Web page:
Tennelle Milligan didn’t have to endure the anxiousness of winning her 2005 title on the bench. She did, however, experience a roller coaster of a match in which she never trailed but never was able to get comfortable.
After opening with four strikes, Milligan watched as her opponent, Anne Marie Duggan, doubled once in her first four frames, and opened in the fifth. With more than a 30-pin lead through four frames, all Milligan had to do was finish strong, stay clean and not let Duggan back in the match.
A missed single pin in the fifth and flagged 2-8 in the eighth would’ve let Duggan right back in the match, had she not accumulated a second open frame for herself in the seventh.
Milligan needed a strike and a spare in the tenth frame to shut out Duggan. She flushed the first shot, then got a little fast with the second pitch, leaving what I call the Super Bucket (2-4-5-7-8).
Remember, this was on the lane where she had previously flagged the 2-8 to the right. Anyone who has shot the 2-4-5-7-8 knows there are a million ways to chop it, and only two ways to make it. Milligan had apparently never heard that old adage (or maybe it wasn’t invented yet), made the adjustment from the previous 2-8 attempt, and hooked perfectly into the 2-5, converting the spare.
For this match, I want to see 2001-2002 Kim Kearney, who won back-to-back majors, against the Tennelle Milligan who won both the U.S. Women’s Open and the PWBA Players Championship titles in 2000.
Now that you’ve studied up on the history of our eight competitors, it’s time to vote! I know who I’m voting for…do you?
Ultimate Queens Bracket Challenge Blog – 2010-2019
April 14, 2020
By Aaron Smith
Let’s get this started!
First and foremost, I love brackets. I love hypothetical matches. And I love bowling, so this combination is just the best.
I’m tackling the 2010-2019 bracket today, and frankly … it’s tough. Here are the matches you can vote on today by visiting the PWBA’s Twitter and Facebook and Instagram Story accounts:
(1) Liz Johnson (2009, 2015) vs. (8) Maria José Rodriguez (2014)
(4) Diandra Asbaty (2012) vs. (5) Dasha Kovalova (2019)
(3) Diana Zavjalova (2013, 2017) vs. (6) Shannon O’Keefe (2018)
(2) Bernice Lim (2016) vs. (7) Missy Parkin (2011)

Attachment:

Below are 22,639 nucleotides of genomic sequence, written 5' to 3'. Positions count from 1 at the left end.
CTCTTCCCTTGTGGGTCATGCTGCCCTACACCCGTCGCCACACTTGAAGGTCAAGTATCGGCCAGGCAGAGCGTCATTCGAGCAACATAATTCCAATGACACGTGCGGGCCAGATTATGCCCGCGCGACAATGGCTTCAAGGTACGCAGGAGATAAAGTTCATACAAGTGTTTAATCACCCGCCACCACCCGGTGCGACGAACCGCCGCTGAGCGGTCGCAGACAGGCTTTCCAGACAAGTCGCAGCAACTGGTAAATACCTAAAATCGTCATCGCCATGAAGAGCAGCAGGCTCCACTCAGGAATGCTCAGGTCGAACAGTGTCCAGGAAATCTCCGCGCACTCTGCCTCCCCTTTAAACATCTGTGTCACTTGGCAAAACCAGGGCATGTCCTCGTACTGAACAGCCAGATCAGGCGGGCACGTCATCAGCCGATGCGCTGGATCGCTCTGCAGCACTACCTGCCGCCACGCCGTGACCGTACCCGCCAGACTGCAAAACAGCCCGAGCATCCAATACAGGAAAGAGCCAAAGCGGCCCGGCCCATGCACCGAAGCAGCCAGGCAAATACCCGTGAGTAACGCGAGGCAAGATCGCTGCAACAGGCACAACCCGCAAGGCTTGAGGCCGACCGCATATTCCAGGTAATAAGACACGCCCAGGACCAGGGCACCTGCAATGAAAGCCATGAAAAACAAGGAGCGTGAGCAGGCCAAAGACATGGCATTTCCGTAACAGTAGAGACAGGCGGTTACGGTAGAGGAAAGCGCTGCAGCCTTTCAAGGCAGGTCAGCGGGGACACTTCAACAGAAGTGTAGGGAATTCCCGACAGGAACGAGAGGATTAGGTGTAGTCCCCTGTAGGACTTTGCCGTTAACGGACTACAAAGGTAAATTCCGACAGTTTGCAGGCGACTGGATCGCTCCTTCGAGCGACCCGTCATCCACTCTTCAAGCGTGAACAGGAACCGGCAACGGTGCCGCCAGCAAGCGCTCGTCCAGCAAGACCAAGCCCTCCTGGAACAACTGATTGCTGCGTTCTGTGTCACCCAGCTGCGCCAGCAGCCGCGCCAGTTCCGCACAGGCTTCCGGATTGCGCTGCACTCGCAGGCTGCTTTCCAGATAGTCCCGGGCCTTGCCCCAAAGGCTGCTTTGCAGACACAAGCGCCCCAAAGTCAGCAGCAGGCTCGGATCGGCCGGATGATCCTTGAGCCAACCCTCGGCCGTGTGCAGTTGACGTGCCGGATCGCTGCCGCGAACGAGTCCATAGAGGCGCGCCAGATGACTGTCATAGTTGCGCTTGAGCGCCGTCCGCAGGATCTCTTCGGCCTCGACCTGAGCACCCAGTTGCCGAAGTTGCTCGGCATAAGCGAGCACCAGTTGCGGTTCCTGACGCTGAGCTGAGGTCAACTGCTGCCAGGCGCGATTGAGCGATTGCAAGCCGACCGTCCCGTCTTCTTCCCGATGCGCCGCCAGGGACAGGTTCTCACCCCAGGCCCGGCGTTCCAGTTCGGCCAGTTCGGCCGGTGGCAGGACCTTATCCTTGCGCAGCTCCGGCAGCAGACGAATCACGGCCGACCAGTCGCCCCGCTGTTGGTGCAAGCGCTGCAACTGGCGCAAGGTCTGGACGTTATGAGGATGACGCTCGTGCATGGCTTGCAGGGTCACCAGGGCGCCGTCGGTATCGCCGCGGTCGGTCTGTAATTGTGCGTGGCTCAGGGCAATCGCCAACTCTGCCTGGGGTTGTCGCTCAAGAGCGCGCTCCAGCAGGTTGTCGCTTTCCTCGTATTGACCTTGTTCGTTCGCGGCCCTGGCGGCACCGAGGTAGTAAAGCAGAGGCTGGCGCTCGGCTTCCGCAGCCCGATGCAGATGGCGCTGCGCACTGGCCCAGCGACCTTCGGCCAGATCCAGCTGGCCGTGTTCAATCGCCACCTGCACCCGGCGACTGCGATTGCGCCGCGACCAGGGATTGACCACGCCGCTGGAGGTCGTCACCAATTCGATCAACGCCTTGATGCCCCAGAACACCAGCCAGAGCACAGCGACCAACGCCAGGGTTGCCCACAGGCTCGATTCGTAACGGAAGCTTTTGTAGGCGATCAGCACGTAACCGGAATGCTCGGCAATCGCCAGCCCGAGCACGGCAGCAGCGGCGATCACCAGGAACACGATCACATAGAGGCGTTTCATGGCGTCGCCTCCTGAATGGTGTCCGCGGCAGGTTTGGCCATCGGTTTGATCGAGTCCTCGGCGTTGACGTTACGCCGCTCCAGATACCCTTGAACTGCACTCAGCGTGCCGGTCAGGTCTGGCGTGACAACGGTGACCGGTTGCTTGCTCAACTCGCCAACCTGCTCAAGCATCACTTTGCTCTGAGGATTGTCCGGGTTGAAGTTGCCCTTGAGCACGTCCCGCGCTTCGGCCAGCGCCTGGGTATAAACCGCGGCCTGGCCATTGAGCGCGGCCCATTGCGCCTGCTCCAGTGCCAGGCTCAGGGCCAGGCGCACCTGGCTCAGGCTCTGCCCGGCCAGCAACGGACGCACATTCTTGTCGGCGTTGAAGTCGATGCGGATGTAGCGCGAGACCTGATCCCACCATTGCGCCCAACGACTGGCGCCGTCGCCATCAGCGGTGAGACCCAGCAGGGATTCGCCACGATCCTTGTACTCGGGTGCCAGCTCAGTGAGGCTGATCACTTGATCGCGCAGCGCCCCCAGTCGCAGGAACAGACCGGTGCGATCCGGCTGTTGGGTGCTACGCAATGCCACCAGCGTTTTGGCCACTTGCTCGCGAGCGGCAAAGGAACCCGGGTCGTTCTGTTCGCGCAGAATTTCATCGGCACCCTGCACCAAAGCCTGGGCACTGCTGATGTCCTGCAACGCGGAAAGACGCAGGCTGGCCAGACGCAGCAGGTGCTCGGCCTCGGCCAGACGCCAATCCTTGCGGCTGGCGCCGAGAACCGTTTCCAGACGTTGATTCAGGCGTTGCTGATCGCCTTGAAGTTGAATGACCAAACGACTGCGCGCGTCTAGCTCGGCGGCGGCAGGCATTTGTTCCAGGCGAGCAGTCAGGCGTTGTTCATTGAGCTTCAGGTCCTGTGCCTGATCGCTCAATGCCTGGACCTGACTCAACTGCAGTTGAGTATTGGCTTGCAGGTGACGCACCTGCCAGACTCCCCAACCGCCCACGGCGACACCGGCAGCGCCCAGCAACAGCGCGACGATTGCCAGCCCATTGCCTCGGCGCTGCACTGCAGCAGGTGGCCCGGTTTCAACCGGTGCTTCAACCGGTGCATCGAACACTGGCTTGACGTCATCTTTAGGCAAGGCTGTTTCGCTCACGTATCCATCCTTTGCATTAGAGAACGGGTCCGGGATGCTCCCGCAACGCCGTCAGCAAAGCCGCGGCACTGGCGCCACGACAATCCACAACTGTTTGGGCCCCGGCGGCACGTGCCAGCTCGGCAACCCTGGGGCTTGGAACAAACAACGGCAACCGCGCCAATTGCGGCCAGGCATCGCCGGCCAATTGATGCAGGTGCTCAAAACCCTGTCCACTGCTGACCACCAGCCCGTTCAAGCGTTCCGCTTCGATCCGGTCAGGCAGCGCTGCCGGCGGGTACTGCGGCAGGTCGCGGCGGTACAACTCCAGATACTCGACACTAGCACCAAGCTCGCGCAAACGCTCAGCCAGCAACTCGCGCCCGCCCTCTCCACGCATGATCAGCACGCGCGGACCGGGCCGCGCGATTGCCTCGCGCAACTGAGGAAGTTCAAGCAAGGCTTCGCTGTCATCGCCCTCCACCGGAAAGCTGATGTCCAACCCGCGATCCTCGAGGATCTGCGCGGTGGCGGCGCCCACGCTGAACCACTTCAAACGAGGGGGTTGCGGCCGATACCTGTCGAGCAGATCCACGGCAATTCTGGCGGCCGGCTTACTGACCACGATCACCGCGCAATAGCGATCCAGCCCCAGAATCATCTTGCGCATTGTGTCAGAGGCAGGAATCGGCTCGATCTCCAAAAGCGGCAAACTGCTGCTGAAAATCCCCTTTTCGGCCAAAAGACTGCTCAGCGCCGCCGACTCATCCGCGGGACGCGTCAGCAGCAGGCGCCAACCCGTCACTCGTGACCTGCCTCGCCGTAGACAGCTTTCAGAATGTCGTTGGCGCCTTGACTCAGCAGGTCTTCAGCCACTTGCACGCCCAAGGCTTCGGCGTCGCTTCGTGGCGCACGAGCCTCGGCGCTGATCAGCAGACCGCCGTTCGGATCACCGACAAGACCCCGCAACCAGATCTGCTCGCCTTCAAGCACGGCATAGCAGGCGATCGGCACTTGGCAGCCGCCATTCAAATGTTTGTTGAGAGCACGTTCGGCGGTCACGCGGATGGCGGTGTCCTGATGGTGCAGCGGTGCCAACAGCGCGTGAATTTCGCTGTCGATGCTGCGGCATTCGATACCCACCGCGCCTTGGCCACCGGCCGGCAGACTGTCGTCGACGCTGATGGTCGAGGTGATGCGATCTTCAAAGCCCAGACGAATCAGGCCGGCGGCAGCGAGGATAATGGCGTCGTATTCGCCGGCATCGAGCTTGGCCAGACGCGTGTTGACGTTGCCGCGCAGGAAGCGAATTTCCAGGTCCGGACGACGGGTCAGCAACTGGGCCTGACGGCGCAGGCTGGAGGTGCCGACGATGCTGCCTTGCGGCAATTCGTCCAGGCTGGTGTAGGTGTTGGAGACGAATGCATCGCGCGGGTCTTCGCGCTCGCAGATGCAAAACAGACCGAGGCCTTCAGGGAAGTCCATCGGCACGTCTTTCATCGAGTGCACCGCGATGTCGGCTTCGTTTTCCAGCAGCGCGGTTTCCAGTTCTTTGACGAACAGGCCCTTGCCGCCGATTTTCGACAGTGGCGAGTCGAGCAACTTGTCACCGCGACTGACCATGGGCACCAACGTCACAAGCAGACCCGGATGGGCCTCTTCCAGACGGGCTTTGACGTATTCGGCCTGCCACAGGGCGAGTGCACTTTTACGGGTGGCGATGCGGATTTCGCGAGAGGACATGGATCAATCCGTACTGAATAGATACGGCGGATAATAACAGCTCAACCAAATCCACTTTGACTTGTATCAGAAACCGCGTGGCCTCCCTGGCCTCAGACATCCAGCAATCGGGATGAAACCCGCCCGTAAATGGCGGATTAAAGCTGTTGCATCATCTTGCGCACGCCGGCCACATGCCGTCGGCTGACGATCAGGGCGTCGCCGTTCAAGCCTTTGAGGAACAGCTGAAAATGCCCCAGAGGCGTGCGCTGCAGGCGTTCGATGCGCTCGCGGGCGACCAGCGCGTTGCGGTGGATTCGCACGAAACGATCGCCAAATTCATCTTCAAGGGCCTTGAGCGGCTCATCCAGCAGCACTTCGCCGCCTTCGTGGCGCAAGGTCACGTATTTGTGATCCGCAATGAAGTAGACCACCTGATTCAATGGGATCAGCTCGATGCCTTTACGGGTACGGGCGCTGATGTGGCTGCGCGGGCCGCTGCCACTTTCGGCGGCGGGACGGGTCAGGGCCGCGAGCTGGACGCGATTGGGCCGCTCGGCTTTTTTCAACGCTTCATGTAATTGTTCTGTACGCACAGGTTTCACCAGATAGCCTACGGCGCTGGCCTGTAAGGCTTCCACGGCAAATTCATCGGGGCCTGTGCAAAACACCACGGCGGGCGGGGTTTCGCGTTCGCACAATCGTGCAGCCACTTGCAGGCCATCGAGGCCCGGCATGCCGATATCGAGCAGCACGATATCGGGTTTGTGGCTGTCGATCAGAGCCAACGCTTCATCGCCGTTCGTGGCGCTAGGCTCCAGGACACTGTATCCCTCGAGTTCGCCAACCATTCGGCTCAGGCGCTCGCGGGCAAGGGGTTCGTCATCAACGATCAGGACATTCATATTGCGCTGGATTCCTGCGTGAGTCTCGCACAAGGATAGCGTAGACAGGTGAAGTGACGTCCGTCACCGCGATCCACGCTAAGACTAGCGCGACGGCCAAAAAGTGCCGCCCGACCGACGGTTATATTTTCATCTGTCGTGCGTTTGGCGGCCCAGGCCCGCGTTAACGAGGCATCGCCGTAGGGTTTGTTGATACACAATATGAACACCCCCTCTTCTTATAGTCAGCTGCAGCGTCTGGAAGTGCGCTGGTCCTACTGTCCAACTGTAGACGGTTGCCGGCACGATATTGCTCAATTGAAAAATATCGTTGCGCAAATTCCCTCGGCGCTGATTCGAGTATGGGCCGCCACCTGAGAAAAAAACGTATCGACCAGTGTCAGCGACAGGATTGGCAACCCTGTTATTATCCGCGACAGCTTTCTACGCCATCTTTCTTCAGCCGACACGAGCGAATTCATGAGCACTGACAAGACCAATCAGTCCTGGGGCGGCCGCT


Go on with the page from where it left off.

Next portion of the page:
Personally, I covered or was able to watch most of these wins in person, so there are a ton of great memories. I think Maria’s win in 2014 stands out the most to me. Here’s why:
It’s always cool to see a great collegiate player make the leap to the next level, which obviously was the case for Maria after her phenomenal career at Maryland Eastern Shore. She collected a few come-from-behind wins during her run to the top seed at the National Bowling Stadium and preached how patience was key in letting the pattern open up to play to her strengths.
But, leading to the title match, the stepladder was all about Kelly Kulick. Kelly was looking for her third tiara and averaged 257 (not a typo … she shot 255, 268 and 248) on her way to meet Maria.
These were the Kelly Kulick moments we had become accustomed to as fans. She owned every moment of that show, and even the ones the fans watching at home didn’t see. There ended up being a brief delay during the title match because of a storm back in Connecticut (I believe), which cut our live feed to ESPN. As we waited to go back online, Kelly worked the crowd, showing off some of her now legendary dance moves. She was at complete ease and control.
But after starting the title match with strikes on three of her first four shots, Kelly stopped striking. Maria stayed clean and put together three consecutive strikes in the middle of the match to take the lead, but an open in the eighth put Kelly in position to regain it.
After a flat 10 in the eighth, Kelly makes a ball change to step up in the ninth. The guts and confidence to do that in the ninth frame of a title match for a major just speaks to why she’s one of the best bowlers on the planet. But, in this instance, her aggressive move backfired. She left a 7-10 split, giving Maria the chance to mark in the ninth and 10th frames to win. Important note for later in the story: Kelly gets none of them on the spare attempt.
USBC and PBA Hall of Famer Chris Barnes described Maria’s shot in the ninth as simply “perfect” … because it was just that. Her best shot of the match. Strike.
With a mark standing between her and the trophy, Maria’s opening shot of the 10th got right, leaving the 2-4-5-8. Who wants to shoot the bucket to lock up a major? Any takers? Put your hand down, Norm.
She switched to her plastic ball and missed left to leave the 8 pin standing. Her score: 190.
After missing both pins on her 7-10, Kelly had 169. With one pin on the spare attempt, she could have filled 20 to tie and doubled to win. Now she needed the double. And hadn’t struck since the fourth frame.
After three big wins and not a ton of drama, here we are. A rollercoaster of a title match with Kelly Kulick needing a double to win. Like she had done all match, she kept it in play and hit the pocket, but to nearly the same result. A 7-10, with the 7 pin falling late, placed the game and title in Maria’s hand.
That crazy game helped Maria into the Ultimate Queens Bracket Challenge, but her 190 game puts her as the eight seed against another all-time great in two-time champion Liz Johnson. Can she knock off another top contender?
I think the most intriguing match of the first round belongs to Zavjalova and O’Keefe, however. Zavjalova has proven how tough she can be in a head-to-head battle, noting previously that she feels the event’s format plays to her strengths. And, she’s a two-time champion, beating a pair of hall of famers (Leanne Hulsenberg and Liz Johnson) to claim her titles.
But O’Keefe arguably is the best player on the planet right now. She’s been the PWBA Player of the Year the last two seasons. Would you bet against her?